New information about Alaa Abd-El-contract Aziz’s renewal conversations has emerged.
The UPEI Board of Governors has launched a third-party investigation into allegations of “workplace misbehaviour” involving the university’s former president, Alaa Abd-El-Aziz.
Abd-El-Aziz resigned from his post as dean of students on Tuesday night, effective immediately, citing health issues in a letter to the university community.
In an email to the UPEI community on Wednesday, board chair Pat Sinnott stated the board had learned about claims of workplace misbehaviour on Monday and presented them to Abd-El-Aziz that same day.
“The university’s comprehensive Fair Treatment Policy has been invoked,” the email said, adding that “the board will also conduct an independent, third-party assessment to determine the facts underlying these accusations.”
“When that evaluation is completed, the board will respond in a manner that is consistent with privacy and openness requirements.”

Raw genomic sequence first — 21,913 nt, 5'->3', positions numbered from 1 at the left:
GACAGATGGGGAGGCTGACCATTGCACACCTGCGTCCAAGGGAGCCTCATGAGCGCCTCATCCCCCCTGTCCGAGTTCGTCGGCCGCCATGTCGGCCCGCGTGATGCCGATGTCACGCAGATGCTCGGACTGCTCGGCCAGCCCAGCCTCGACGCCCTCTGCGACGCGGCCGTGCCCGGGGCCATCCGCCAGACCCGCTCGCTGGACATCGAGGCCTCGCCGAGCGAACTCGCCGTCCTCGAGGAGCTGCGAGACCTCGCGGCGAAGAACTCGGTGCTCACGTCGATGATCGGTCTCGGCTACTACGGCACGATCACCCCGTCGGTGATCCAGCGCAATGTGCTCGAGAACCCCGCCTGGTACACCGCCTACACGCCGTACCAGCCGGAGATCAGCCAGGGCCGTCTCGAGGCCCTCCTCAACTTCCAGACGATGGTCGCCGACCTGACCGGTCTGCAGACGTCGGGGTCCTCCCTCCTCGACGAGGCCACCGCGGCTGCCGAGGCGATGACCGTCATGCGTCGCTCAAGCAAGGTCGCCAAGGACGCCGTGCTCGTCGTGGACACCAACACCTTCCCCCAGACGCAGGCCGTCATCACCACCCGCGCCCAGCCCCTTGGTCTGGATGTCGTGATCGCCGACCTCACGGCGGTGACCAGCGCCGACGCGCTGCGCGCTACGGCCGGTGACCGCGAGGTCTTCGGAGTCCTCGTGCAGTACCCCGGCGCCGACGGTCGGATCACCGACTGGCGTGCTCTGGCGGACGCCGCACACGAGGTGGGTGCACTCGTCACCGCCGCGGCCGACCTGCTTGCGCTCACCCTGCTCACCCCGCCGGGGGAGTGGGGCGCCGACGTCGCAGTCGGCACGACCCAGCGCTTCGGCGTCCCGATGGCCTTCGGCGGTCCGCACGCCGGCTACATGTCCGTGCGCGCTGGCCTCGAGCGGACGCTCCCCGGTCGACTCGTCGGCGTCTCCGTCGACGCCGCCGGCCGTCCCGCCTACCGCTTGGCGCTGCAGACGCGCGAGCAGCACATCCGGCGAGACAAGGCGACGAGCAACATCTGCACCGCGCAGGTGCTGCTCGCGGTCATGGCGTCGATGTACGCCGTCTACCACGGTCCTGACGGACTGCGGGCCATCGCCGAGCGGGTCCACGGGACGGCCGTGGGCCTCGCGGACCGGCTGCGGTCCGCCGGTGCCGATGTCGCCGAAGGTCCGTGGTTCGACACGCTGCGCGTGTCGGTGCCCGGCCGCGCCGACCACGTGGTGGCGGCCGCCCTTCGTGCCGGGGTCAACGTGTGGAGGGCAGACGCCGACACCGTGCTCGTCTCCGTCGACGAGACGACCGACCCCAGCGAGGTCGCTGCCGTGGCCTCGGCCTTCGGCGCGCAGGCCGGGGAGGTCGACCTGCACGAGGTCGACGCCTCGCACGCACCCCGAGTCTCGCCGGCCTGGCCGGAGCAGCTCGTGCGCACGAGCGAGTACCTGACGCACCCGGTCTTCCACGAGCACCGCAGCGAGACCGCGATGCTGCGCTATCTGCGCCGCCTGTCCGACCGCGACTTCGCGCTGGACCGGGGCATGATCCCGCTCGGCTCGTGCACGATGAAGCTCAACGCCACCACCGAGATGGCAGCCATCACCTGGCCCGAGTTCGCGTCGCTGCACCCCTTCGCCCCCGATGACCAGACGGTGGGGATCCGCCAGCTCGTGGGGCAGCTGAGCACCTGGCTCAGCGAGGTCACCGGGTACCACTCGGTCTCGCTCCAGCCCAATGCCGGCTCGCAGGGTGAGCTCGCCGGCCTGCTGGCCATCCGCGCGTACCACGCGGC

The board, according to Sinnott, takes these issues seriously and will remain focused on assisting kids while the study is underway.
The email stated, “The University of Prince Edward Island is dedicated to fostering a secure, respectful, and good environment for all members of the UPEI community.” “The actions we’re taking demonstrate that commitment and will ensure that UPEI’s principles are represented in all we do.”
Allegations made previously
The university’s board has not publicly acknowledged any difficulties with Abd-El-Aziz since 2013 when it negotiated settlements with two workers who had filed sexual harassment complaints with the P.E.I. Human Rights Commission.
The accusations featured “inappropriate comments,” according to the board of governors chairman Tom Cullen at the time.
When Abd-El-contract Aziz’s was up for renewal in 2015, the P.E.I. Advisory Council on the Status of Women was among the community groups and individuals who expressed concern about what had led to the settlements. When the board of governors asked for an opinion, they wrote down their worries, stating that an individual in a state of authority should be held to a higher standard of conduct.